“We thought we were trying to help people; we didn’t know we were going to benefit this much” – Fetentaa Chief
In 2011 when post-election violence forced some Ivorians to flee to Ghana, getting a community to host them did not come easy. The plan was for the asylum seekers who arrived at the Sampa and Oseikojokrom borders and surrounding areas to be hosted in the Bono Region of Ghana. After several consultations with various communities involving the Ghana Refugee Board, UNHCR, and other stakeholders, the people of Fetentaa agreed to accept the refugees in their community.
According to the Chief of Fetentaa, Nana Kofi Nti Yeboah II, convincing his people to accept the refugees was difficult.
“People were confused about how things would unfold if we accepted the refugees in our midst. They feared their lands would be taken, so they were not in favor.”
Nana Nti II said he had several consultations with his council of elders and people of the community to get them to agree. For Nana, the breakthrough was that he had then been installed as a new Chief and his people had a lot of confidence in him that he would not lead them into something that would bring them problems later.
“I told my people that refugees will return to their country eventually, so for now, let’s help them in whatever way we can as a Godly duty.”
Nana says he was moved by the plight of the refugees and urged his people to accept them on humanitarian grounds without expecting anything in return.
In a bid to ease the burden on the local community hosting refugees, and to promote the integration of services as well as peaceful co-existence, UNHCR, with the support of donors under the Solutions Capital Fund and through its partners, constructed new and expanded existing infrastructure in the areas of health, education, livelihoods, and security. This is in line with the Global Compact on Refugees adopted by the International Community in 2017, which includes responsibility-sharing to ease the burden on the hosting community and enhance refugee self-reliance.
In July 2022, UNHCR handed over the new facilities to the Chief and people of Fetentaa and the Berekum West District Assembly, who have hosted Ivorian refugees for the past 11 years.
The projects included:
1. A community market with 40 sheds and ten lockable stores
2. 12-unit community toilets and five bathrooms
3. A community library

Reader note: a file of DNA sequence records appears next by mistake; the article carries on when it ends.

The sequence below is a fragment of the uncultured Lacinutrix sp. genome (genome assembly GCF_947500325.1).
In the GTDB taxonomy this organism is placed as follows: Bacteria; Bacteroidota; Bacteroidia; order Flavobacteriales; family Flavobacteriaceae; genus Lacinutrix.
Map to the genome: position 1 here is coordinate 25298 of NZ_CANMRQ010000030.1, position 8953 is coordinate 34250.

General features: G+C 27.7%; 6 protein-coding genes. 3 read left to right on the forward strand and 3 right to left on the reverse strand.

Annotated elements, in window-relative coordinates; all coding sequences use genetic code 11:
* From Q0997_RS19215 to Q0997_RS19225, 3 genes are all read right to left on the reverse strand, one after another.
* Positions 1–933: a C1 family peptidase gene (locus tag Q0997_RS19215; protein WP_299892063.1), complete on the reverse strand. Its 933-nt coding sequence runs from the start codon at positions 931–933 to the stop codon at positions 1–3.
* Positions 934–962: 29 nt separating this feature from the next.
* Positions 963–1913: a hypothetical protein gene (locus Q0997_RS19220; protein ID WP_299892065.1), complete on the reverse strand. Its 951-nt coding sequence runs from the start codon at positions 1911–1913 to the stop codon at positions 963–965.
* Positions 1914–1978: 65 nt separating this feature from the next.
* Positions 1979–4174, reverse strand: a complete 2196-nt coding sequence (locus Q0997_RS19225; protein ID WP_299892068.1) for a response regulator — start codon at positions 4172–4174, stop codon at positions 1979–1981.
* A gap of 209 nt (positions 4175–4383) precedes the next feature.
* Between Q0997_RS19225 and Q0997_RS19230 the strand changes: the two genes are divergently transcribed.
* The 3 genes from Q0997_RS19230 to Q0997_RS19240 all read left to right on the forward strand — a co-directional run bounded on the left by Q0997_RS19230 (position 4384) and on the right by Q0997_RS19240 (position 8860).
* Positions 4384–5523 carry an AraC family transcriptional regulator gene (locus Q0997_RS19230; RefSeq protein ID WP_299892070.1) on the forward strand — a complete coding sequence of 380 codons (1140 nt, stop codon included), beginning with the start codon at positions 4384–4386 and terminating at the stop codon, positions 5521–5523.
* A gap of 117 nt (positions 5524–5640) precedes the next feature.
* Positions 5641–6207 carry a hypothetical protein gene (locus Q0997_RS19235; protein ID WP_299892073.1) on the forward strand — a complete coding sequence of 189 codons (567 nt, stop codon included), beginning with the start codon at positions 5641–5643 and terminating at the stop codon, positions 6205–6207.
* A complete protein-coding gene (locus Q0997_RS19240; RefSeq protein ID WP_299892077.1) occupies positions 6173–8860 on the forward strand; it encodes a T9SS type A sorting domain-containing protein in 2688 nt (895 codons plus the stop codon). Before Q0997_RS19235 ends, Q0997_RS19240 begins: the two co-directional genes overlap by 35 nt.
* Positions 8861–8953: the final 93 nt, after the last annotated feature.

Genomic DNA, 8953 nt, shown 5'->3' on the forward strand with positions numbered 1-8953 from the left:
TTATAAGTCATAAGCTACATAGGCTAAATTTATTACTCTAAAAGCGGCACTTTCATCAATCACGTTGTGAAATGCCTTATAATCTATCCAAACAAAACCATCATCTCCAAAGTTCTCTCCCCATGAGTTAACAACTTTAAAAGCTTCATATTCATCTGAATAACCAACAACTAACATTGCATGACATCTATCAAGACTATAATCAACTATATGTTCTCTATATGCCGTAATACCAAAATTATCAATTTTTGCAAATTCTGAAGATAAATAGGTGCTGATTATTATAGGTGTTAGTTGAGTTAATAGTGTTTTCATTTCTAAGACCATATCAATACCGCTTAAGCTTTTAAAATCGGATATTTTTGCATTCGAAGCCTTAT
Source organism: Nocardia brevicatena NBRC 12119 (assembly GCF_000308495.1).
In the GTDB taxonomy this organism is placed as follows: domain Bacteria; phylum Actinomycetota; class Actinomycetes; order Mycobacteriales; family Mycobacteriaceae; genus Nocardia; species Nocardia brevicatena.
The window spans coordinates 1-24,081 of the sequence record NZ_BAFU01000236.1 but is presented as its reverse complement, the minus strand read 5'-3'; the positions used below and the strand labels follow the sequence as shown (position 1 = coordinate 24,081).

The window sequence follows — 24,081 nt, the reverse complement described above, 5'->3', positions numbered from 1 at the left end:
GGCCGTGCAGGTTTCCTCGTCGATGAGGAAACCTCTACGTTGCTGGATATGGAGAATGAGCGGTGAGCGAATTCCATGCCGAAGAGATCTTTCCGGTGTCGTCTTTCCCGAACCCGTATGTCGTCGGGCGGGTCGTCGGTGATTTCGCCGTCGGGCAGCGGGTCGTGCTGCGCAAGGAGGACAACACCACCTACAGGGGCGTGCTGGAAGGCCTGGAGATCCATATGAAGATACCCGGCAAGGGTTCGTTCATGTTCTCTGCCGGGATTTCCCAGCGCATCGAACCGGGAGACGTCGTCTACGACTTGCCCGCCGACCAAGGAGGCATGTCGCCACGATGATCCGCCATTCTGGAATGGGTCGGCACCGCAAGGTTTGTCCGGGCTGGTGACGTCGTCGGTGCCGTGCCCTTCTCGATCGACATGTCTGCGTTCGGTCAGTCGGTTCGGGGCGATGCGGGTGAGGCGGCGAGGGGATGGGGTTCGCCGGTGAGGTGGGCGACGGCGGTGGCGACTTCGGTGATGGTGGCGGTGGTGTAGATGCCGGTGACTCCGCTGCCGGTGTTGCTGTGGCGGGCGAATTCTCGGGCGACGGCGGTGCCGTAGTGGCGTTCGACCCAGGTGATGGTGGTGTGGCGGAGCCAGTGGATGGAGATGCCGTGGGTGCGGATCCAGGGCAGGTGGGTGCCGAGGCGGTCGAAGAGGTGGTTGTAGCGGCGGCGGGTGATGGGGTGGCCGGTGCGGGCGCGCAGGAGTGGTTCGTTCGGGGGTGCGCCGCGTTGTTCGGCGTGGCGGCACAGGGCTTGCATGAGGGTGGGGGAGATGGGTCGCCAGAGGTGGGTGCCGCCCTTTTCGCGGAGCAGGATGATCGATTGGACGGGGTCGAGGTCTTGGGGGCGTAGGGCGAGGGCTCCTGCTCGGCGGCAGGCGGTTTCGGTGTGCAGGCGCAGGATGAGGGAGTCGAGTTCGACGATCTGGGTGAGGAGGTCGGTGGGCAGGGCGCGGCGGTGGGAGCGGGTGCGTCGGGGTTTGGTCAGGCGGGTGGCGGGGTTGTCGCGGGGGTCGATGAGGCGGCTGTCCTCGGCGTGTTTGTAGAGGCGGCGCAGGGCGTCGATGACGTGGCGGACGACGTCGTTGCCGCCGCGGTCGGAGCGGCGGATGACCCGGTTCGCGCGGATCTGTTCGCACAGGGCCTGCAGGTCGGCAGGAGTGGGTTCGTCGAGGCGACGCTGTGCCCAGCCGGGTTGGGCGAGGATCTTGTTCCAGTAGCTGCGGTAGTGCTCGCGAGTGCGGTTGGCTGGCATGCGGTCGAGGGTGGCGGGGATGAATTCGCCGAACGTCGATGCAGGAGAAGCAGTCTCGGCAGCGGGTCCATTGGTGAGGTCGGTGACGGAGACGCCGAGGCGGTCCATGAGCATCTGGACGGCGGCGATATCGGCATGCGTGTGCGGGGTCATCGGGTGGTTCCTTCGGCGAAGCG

4. A Police station and two bedrooms semi-detached apartments for female Police personnel.
5. 2-bedroom semi-detached apartments for staff of the Ghana Health Service
6. Covid-19 Isolation Centre
7. Five apartments to be used as teachers’ quarters
8. 6-unit fully furnished additional JSS school block with a library and other facilities
9. ICT Centre for the Ghana Education Service
According to UNHCR Country Representative Ms. Esther Kiragu, this aligns with the tenets of UNHCR’s Global Compact on Refugees. The compact has transformed how the world responds to refugee situations, benefiting refugees and the communities that host them, as opposed to having parallel structures, some for refugees and some for the local population. The compact, launched in 2017, provides a plan for governments and other stakeholders to ensure that host communities get the support they need and that refugees can lead productive lives until they can return home in safety and dignity.
“As demonstrated following the Cessation of Refugee Status for Ivorians, once a refugee situation is over, and durable solutions are identified and implemented, the host community continues to benefit from these facilities. The approach also promotes peaceful co-existence.” – Ms. Kiragu
When asked how the Fetentaa people feel now about the decision they took 11 years ago to accept refugees in their midst, the Fetentaa Chief said they would do this again when there is an opportunity.
“Looking back, my people and I have never regretted our decision to accept our Ivorian brothers and sisters in our midst. We thought we were trying to help people; we didn’t know we were going to benefit this much.”
Community members could not hold back their appreciation to UNHCR and other stakeholders for the support. The District Coordinating Director, Mr. Emmanuel Amwanchimbey, who spoke on behalf of the District Chief Executive, thanked UNHCR for all the infrastructural projects, which he says will help the community greatly. He assured that care would be taken to maintain the facilities for generations.
The District Director of Health, Ms. Agnes Asiedu, and District Director of Education, Mr. David Owusu-Ansah, spoke of how their staff were commuting from Sunyani and other far-off locations to report to work at Fetentaa. According to them, the accommodation facilities for their staff have positively impacted the community’s health and education outcomes.
For decades, the burden for hosting and supporting large numbers of refugees continue to fall disproportionately on relatively few countries. According to statistics, ten countries host 60 percent of the world’s refugees, and most refugees live in developing countries that face development challenges.
This is what the Global Compact on Refugees sought to address- a new deal for refugees and the communities hosting them. The compact aims to improve protection conditions for refugees in host countries by ensuring that the development of those countries and communities does not suffer because of their generosity. The compact translate the commitments made by 193 UN Member States through adopting the New York Declaration for Refugees and Migrants in September 2016 into practical, concrete measures.
The global compact is a blueprint to strengthen the international refugee response so that host communities get the timely support they need, refugees get access to health and education, as well as livelihood opportunities to lead productive lives. Fetentaa Community is a successful model of implementing this approach here in Ghana.